Time to comply with the new rules on the use of cookies

Posted: Wednesday, 1 June 2011 @ 16:50
I talked in an earlier blog (New rules on the use of cookies) about the new rules affecting website owners which came into force on 26th May 2011. Since writing the Information Commissioner’s Office (ICO) has provided a little more clarity about how the new rules will be policed.

The good news is that organisations and businesses which run websites aimed at UK consumers will be given up to 12 months to get their house in order before enforcement of the new EU cookies law begins. As a brief reminder, the main effect of the new rules is that (with one narrow exception) if you are a website owner you will need consent from a user of your site to store a cookie on their computer.

The ICO recognised that there had not been much time between the publication of the new rules and the date they came into force for website owners to comply – that was certainly true! So their sensible approach is to be welcomed.

Should you follow the ICO lead?
It’s interesting to see how the ICO has gone about complying. It says it is complying by having a header bar on its website which invites users to accept cookies, but that header also states that a cookie (which it indicates is essential for part of the website to operate) has already been set. A separate statement on the ICO website states that this is a session cookie which is deleted when a user leaves the site. I’m still trying to get my head around whether they really have complied since you can continue to navigate their site without ticking the box to accept cookies!

The ICO states that it followed its own advice by carrying out an audit of cookies used on its site and put together a plan aiming to provide users of its website with information and choices around those cookies before implementing its current solution. The ICO also updated its privacy policy to give more information about cookies including how to manage and delete them and says that it will continue to look at ways of giving users choices.

Doing nothing isn’t an option
The ICO says it would not necessarily expect other websites to do the same, as each site is different, and that it will supplement the recent guidelines to website owners as new examples come in. What is stressed by the ICO is that the twelve month timescale to comply is not an invitation to website owners to do nothing – those who choose to do nothing will have that lack of action taken into account when enforcement begins from May 2012. Once the ICO starts enforcement website owners could face fines of up to £500,000 for non-compliance, so take advantage of the next twelve months to prepare.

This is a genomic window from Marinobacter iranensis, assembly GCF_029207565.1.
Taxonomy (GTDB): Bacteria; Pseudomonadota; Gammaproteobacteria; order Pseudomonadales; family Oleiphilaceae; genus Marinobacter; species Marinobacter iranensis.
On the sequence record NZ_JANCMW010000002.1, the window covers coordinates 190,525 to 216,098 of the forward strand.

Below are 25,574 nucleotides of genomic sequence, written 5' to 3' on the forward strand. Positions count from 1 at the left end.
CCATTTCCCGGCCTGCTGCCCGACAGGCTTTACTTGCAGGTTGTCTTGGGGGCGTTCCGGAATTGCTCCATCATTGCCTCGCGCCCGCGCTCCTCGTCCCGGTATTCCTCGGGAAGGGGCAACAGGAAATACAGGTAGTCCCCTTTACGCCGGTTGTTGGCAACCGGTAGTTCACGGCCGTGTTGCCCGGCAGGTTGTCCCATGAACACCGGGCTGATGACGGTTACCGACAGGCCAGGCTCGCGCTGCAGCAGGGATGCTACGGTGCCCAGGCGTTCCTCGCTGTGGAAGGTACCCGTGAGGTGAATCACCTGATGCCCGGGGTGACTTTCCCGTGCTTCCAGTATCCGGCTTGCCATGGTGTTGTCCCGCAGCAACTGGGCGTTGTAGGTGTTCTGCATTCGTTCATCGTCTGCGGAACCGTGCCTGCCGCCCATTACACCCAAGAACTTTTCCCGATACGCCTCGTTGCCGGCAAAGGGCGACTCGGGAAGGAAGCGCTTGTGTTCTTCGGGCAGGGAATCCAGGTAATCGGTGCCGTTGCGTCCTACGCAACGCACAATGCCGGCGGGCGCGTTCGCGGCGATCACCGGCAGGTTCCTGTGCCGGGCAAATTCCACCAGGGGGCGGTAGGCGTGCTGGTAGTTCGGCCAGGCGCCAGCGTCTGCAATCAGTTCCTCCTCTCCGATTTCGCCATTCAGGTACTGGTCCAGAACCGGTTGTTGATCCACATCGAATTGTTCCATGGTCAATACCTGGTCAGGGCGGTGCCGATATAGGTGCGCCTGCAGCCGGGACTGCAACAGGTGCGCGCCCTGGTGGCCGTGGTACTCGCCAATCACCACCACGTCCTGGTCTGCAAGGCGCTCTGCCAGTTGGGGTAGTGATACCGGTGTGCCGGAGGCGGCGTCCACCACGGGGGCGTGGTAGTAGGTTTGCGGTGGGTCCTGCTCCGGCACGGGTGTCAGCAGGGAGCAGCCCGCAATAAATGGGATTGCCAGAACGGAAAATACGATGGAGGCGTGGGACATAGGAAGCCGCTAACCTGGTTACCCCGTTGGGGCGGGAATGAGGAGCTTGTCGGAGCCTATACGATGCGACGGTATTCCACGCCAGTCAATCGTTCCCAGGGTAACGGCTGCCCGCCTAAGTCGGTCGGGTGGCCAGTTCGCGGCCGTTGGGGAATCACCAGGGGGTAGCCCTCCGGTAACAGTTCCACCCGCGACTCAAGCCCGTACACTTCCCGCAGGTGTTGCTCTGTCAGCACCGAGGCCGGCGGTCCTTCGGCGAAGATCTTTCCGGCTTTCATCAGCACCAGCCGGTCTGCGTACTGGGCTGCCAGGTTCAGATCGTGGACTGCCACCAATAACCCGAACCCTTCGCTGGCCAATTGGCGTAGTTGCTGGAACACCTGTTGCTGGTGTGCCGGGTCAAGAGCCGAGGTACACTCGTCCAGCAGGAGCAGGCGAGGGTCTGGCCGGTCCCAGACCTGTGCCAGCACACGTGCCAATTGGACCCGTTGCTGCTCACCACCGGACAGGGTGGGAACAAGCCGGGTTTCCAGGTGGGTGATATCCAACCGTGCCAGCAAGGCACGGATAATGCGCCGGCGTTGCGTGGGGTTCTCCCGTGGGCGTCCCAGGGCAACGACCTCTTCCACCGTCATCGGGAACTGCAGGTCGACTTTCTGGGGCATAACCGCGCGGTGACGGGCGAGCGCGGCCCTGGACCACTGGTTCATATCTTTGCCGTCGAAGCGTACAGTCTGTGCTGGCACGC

At Cousins Business Law we are following the ICO guidance by carrying out an audit of our site and looking at how we can comply with the new rules whilst not downgrading the experience of our visitor, not easy I have to admit. We remain hopeful that the promised efforts by the government to work with the main browser providers will mean a technical solution can be found.

I would recommend that all website owners carry out a thorough audit of the use of cookies (which may involve advice from your web developer), so that you will be in a position to decide what steps you may need to take to comply with the new rules. If you can comply now, then so much the better, but if you wait until the last minute before you even check your position, you may struggle to work out how to comply and implement a solution in time. We will be watching what is happening closely and will continue to blog on the topic and write about it in our monthly newsletter.

For more information on this or your legal issues relating to your website contact Sue Mann Commercial Solicitor, Birmingham.

For free advice on this topic please call us on 0845 003 5639.

Blog by Sue Mann
Sue is an experienced commercial solicitor based in Birmingham from where she helps businesses all over the country advising on, drafting, and reviewing business contracts and commercial agreements. View profile
Call Sue on +44 (0)121 246 4437 or by email
This blog is not intended to constitute legal advice, nor is it intended to be a complete and authoritative statement of the law, and what we say might be out of date by the time you read it. You should always seek legal advice to confirm whether or how any information in this article applies to your particular situation. We offer a free telephone consultation to discuss your particular circumstances.


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